Google says there are an estimated fifty million people worldwide who play guitar, twenty million in the U.S. alone. Acoustic guitarist Andy McKee’s 2006 solo live performance of his composition “Drifting” has been viewed on YouTube, to date, by nearly forty-eight million people. OK, I know … not much next to Justin Bieber’s “Baby,” now pushing a billion views. But the “Drifting” video was made with just a single, unmoving camera unblinkingly focused for three minutes and nineteen seconds on McKee playing his acoustic guitar. I’m guessing that at least some of those millions of McKee viewers are guitar players, from beginning amateurs to seasoned professionals, who looked at “Drifting” and said, “Oh, you can do that with a guitar?”

Most of McKee’s videos–they’re all so plain it’s obvious no digital special effects were used–have garnered viewers in the multiple millions. McKee’s playing uses a set of unique digital special effects, and few guitarists are as much fun to watch. His performances are a visual delight, both hands moving over every surface of the guitar, strumming, brushing, picking, plucking, tapping, snapping, and slapping the face, back, neck and strings.

There’s a saying among guitarists: the left hand is the technician; the right hand is the artist. In other words, the hand that sets the strings in motion is the one able to elicit the dynamics, the infinite tone variations that make one’s playing expressive and unique. Not so with McKee. Both his hands are setting the strings–and the sound box–in motion. He uses every trick in the guitarist’s book–hammer-ons, pull-offs, harmonics, slap harmonics, false harmonics, open tunings, alternate tunings, capos, banjo capos–and has added some new chapters.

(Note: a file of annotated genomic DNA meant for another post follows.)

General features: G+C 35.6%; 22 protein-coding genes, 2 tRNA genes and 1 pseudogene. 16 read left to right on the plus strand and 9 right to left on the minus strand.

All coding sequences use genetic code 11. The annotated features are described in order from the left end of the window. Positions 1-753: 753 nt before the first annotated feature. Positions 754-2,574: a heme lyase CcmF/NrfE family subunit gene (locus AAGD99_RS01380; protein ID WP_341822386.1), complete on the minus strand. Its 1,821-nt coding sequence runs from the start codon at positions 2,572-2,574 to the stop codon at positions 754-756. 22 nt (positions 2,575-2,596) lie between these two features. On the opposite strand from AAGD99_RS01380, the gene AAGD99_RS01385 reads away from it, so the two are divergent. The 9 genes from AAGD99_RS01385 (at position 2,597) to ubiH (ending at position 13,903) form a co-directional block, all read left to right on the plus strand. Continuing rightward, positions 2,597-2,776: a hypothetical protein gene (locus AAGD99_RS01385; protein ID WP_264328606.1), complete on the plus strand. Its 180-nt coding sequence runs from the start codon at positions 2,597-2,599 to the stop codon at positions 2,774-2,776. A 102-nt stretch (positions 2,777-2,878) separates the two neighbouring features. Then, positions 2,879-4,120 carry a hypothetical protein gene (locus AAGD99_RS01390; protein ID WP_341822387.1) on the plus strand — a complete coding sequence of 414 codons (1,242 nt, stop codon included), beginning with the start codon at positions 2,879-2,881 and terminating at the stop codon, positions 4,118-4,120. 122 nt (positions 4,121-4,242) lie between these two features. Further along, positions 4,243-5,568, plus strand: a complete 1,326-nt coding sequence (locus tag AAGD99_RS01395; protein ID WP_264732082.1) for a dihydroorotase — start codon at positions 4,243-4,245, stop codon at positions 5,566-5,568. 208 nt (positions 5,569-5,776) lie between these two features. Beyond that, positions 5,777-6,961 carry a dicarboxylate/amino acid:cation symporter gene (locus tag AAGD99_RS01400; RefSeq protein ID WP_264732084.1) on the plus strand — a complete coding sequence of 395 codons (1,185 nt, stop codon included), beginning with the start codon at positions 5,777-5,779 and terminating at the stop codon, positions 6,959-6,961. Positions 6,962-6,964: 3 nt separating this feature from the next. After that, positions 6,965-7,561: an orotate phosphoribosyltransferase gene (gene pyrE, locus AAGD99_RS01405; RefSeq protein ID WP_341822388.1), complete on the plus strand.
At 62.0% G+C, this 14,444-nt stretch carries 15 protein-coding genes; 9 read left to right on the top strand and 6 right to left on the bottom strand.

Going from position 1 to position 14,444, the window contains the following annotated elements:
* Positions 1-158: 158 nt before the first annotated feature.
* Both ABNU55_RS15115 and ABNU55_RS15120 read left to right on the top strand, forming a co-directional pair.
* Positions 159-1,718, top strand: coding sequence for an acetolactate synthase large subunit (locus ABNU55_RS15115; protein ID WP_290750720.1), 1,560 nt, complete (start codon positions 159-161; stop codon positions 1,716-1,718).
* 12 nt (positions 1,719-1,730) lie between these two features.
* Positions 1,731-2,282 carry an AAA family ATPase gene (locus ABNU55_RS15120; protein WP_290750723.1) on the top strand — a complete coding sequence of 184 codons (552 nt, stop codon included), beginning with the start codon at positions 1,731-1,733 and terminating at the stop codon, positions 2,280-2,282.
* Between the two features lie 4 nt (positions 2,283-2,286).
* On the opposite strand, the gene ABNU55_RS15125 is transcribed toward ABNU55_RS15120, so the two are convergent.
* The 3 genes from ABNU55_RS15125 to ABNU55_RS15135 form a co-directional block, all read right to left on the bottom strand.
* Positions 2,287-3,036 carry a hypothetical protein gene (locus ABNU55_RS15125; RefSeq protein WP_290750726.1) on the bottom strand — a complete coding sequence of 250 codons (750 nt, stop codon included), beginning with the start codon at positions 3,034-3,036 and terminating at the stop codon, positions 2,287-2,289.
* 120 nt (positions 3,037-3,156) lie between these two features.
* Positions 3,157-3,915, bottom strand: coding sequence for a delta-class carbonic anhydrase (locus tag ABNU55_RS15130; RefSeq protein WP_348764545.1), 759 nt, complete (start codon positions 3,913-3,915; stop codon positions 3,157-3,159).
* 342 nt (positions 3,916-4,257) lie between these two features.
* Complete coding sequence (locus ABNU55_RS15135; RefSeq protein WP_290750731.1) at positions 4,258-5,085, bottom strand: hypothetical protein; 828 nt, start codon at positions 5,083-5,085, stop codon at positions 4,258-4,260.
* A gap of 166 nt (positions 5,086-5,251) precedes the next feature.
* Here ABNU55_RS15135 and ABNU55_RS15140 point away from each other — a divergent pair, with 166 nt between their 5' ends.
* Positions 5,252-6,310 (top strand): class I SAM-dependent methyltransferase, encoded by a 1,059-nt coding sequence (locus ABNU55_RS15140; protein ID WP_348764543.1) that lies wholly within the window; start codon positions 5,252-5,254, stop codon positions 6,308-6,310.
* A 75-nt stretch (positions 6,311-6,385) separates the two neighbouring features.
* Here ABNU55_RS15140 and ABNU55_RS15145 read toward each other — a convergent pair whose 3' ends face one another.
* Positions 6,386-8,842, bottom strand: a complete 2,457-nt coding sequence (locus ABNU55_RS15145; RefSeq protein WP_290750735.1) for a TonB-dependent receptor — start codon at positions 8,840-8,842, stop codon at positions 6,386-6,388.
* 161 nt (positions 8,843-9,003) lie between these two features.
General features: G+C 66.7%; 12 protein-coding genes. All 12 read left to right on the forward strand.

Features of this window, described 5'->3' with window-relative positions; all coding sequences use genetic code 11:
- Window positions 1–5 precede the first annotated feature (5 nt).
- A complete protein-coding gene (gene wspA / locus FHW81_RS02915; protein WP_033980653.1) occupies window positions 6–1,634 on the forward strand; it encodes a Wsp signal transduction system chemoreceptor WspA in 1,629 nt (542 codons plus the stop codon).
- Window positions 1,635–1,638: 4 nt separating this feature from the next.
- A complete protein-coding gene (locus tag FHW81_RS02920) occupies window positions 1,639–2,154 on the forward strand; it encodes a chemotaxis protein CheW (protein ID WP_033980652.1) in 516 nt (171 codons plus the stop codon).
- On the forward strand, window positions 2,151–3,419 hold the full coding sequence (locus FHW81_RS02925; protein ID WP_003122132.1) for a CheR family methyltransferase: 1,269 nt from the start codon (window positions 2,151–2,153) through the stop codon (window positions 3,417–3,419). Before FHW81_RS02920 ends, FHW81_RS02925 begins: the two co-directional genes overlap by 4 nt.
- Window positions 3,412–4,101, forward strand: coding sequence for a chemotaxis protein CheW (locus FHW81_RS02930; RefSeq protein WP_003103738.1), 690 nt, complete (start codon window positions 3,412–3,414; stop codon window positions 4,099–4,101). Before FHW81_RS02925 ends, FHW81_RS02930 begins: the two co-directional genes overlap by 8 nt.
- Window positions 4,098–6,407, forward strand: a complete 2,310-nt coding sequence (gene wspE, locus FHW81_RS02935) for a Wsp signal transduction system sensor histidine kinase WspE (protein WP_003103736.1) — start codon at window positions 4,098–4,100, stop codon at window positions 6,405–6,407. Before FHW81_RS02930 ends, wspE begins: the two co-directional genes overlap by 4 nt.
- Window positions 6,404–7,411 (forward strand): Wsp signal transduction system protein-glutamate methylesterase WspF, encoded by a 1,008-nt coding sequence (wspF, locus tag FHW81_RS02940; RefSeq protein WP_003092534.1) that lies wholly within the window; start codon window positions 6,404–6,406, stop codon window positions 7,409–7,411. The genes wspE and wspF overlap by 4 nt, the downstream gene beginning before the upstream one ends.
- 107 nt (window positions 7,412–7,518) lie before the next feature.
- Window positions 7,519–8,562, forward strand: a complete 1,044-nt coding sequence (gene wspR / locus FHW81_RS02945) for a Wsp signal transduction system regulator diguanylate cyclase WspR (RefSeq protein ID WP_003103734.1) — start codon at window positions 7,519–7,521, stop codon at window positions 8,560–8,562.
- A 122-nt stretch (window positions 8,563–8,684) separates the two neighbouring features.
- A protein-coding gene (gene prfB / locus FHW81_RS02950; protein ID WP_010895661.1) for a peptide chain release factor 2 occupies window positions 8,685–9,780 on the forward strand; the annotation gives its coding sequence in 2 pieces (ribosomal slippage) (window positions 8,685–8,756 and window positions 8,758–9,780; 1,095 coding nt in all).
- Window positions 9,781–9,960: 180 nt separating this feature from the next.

The whole time McKee’s arms, hands, and fingers are creating his aural and visual wizardry, the Topeka-born musician is wearing an open, aw-shucks look on his face. As if he’s musing, “Andy, I’ve a feeling we’re not in Kansas any more.”

But don’t get the wrong idea; McKee is not simply a lots-of-tricks pony. His compositions, while highly guitaristic, are no sleight-of-hand, prestidigitation shell games designed to merely manipulate or impress. They have substance, bear repeated listening, and are genuinely musically moving.

McKee comes to the Ark on November 16. He’s played the Ark before, in 2010 and 2011, each time as one of a trio of guitarists with the Guitar Masters tours. No disrespect intended to the guitarists who shared those tours with him, but McKee alone is more than enough for a spectacular evening of music.